5. F. Devernay and O. Faugeras, “Straight lines have to be straight,” Machine Vision and Applications, vol. 13, no. 1, pp. 14–24, 2001. View at Publisher · View at Google Scholar · View at Scopus
  6. L. Alvarez, L. Gómez, and J. R. Sendra, “An algebraic approach to lens distortion by line rectification,” Journal of Mathematical Imaging and Vision, vol. 35, no. 1, pp. 36–50, 2009. View at Publisher · View at Google Scholar · View at MathSciNet
  7. S. Park and K. Hong, “Practical ways to calculate camera lens distortion for real-time camera calibration,” Pattern Recognition, vol. 34, no. 6, pp. 1199–1206, 2001. View at Publisher · View at Google Scholar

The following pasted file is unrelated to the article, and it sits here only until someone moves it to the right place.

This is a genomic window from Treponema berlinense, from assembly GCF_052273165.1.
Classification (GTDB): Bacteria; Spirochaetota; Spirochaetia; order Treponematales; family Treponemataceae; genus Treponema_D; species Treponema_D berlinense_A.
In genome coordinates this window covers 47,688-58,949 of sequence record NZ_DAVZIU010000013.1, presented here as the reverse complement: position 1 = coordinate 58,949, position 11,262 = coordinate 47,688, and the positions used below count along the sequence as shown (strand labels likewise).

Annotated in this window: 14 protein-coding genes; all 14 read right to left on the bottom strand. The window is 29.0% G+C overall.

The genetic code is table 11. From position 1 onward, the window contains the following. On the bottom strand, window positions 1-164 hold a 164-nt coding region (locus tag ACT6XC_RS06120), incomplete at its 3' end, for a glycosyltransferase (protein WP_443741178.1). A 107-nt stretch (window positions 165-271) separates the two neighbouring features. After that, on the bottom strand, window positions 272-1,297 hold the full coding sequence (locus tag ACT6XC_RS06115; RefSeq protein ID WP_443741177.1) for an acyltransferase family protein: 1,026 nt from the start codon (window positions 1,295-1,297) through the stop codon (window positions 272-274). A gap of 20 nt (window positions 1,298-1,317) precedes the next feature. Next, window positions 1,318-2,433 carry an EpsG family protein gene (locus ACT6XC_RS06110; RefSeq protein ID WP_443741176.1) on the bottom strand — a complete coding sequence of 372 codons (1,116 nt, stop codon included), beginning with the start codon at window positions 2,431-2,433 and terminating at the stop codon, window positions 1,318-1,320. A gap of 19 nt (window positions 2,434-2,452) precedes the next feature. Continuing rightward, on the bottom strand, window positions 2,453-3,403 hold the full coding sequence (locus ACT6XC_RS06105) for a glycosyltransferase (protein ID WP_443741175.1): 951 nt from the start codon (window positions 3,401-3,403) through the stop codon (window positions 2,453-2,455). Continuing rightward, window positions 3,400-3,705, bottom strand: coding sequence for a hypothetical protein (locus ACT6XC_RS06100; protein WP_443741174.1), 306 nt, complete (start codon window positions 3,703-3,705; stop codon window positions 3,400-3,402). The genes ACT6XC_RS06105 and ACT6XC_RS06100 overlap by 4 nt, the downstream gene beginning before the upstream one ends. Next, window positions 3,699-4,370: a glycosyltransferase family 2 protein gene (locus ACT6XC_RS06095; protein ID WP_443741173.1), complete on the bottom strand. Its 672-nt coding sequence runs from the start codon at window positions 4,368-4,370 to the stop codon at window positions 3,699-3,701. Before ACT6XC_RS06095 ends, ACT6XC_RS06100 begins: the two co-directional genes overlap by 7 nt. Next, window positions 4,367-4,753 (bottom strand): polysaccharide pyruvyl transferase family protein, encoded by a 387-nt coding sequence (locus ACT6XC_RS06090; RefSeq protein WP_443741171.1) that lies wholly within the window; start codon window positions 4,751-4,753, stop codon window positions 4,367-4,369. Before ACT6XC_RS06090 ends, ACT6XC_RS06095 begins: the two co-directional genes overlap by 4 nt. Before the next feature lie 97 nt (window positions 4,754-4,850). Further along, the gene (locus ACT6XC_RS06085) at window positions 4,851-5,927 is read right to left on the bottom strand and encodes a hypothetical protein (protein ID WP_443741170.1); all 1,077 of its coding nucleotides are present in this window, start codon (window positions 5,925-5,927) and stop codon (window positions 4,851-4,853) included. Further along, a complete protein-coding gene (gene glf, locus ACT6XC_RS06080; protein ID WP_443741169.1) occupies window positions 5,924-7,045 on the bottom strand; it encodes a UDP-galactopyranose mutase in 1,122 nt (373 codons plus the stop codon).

8. J. He, G. Zhang, and X. Yang, “Approach for calibration of len distortion based on cross ratio invariability,” Chinese Journal of Scientic Instrument, vol. 25, no. 5, pp. 597–599, 2004. View at Google Scholar
  9. S. Jiang, D. Cao, Y. Wu, S. Zhu, and P. Hu, “Efficient line-based lens distortion correction for complete distortion with vanishing point constraint,” Applied Optics, vol. 54, no. 14, pp. 4432–4438, 2015. View at Publisher · View at Google Scholar · View at Scopus
  10. J. Wang, W. Gu, J. Zhu, and J. Zhang, “Calibration of lens distortion based on plane constraints,” in Proceedings of the 2009 International Conference on Digital Image Processing, pp. 355–358, Thailand, March 2009. View at Publisher · View at Google Scholar · View at Scopus
  11. F. Zhou, K. Hu, and G. Zhang, “Correcting distortion of camera lens with collinear points,” Chinese Journal of Mechanical Engineering, vol. 42, no. 9, pp. 174–177, 2006. View at Publisher · View at Google Scholar · View at Scopus